Auto - Tests

Auto-tests (unit-tests) consists of

  • a submission <STUDENT_UPLOAD.ZIP> made by a student
  • a testing framework <TASK_SEPCIFIC_TEST.ZIP> written by one of the tutors/instructors
  • a docker-image name <YOUR_DOCKER_IMAGE>

Each infomark-worker will fetch a submission from a queue and execute a command which is similar to

docker run --rm -it --net="none" \
  -v <STUDENT_UPLOAD.ZIP>:/data/ \
  -v <TASK_SEPCIFIC_TEST.ZIP>:/data/  \

The output will be stored in the database and displayed to the student resp. the tutor who grades the solution.

In fact, the command is slightly more complicated as the test are running with a limited amount of memory (without swap) and a limited amount of cores to avoid overloading the system (infinite loops, memory leaks in submissions). These settings can be defined in the InfoMark configuration file. And we directly act as a Docker client instead of calling a plain shell-command.

The most minimal and simple Dockerfile which handles uploaded solutions is

# Dockerfile
FROM ubuntu:18.04
ADD scripts/ /app/
ENTRYPOINT ["/app/"]

which uses the script


echo "this line will be ignored"
echo "--- BEGIN --- INFOMARK -- WORKER"
echo ${TEST_FILE}
echo "--- END --- INFOMARK -- WORKER"
echo "this line will be ignored"

as an entry point. Please either use one of our pre-defined test-examples or create your own. By design we assume, that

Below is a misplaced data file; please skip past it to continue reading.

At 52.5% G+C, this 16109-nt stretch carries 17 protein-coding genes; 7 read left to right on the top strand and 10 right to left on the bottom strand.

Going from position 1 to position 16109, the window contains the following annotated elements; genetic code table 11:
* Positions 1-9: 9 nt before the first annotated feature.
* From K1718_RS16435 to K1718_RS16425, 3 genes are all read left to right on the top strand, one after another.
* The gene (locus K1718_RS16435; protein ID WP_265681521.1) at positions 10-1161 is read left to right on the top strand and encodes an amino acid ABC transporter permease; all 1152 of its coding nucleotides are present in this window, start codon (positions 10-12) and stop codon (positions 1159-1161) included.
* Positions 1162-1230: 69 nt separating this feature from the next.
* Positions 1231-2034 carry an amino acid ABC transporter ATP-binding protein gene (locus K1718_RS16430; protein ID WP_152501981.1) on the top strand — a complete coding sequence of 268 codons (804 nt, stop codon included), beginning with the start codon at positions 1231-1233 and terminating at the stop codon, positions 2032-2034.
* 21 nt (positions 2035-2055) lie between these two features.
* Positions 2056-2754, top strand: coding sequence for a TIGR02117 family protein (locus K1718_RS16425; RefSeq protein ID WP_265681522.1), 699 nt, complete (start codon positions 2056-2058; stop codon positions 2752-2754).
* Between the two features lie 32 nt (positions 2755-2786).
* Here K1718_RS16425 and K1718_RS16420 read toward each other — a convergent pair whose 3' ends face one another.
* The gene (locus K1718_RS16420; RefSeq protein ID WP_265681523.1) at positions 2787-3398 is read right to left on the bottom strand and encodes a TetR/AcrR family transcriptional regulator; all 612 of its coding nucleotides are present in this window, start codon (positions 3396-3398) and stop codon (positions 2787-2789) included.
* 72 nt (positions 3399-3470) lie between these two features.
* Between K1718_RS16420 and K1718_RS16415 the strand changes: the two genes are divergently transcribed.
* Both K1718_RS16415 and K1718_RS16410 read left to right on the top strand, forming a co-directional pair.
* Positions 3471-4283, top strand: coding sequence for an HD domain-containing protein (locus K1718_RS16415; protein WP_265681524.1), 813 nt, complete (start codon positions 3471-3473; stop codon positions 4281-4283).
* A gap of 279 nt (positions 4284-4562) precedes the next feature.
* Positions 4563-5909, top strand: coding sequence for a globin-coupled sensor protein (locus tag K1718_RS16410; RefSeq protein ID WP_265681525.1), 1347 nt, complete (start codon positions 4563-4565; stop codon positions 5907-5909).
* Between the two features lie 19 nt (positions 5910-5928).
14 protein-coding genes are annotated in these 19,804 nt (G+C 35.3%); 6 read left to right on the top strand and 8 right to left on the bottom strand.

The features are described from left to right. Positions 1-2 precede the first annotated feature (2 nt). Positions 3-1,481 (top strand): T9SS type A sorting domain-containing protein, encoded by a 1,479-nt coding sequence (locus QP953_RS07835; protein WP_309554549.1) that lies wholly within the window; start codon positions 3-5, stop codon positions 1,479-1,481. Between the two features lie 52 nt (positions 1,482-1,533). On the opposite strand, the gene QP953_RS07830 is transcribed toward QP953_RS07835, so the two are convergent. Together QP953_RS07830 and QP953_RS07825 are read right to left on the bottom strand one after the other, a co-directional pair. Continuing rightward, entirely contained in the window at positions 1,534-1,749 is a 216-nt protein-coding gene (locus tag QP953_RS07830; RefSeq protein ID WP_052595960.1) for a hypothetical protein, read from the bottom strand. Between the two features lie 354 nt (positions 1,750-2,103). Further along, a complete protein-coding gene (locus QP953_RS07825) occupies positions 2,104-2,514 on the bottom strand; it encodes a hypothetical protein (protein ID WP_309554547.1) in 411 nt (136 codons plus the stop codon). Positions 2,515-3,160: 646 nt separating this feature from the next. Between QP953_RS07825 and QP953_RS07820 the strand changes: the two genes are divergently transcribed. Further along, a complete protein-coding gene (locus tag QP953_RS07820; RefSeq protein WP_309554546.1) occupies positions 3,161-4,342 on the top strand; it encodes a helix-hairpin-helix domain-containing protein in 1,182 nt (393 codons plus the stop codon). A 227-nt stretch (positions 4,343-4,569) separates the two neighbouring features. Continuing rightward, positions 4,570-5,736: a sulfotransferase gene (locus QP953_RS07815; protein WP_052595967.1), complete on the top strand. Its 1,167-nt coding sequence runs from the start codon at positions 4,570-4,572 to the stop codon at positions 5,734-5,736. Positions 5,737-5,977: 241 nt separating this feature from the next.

• The testing-framework, e.g., JUnit, ensures that all stdout from the uploaded user code is suppressed.
  • The tests are fast enough to finish before the timeout from your configuration file is reached.


There are some ways to ease the task of writing unit-tests. A clear directory structure and a Makefile to automatically pack all necessary archives or/and run the unit-test locally can dramatically speed up the entire process and avoid debugging steps on the server.

The makefile should be able to clean temporary files, zip files and simulate the test result locally using the correct docker-image. Further, specifying the docker-image in the makefile helps to set up the task in InfoMark as you will need to specify it there while creating a new exercise task. An example-Makefile is given in our repository.

InfoMark is language-agnostic. The system only records the docker-output. All post-processing of runs (processing JUNIT outputs) must be done within the docker container.

We provide several testing-templates and examples

Language Dockerimage ( Test Example Dockerfile
Java 11 patwie/test_java_submission:latest yes yes
Python3 patwie/test_python3_submission:latest yes yes
C++ patwie/test_cpp_submission:latest yes yes

Java 11

We suggest using our docker-image to run follow the guide below.

We use the following directory structure to reduce the workload of writing re-usable unit-tests.

    tasks                             # any LaTeX related content describing the exercise
    solution                          # sample solution
    student_template_[<a>.<b>]        # student-template for each task
    unittest_public_[<a>.<b>]         # all tests without output visible to students

    unittest_private[<a>.<b>]        # all tests without output visible only to tutors/TAs


where [a.b] represents the exercise-task-number. A working example can be found in the InfoMark-repository.


The student-template is usually a zip-file with the exercise tasks as a PDF and a code-template. A very basic example might be

package main;

public class Hello {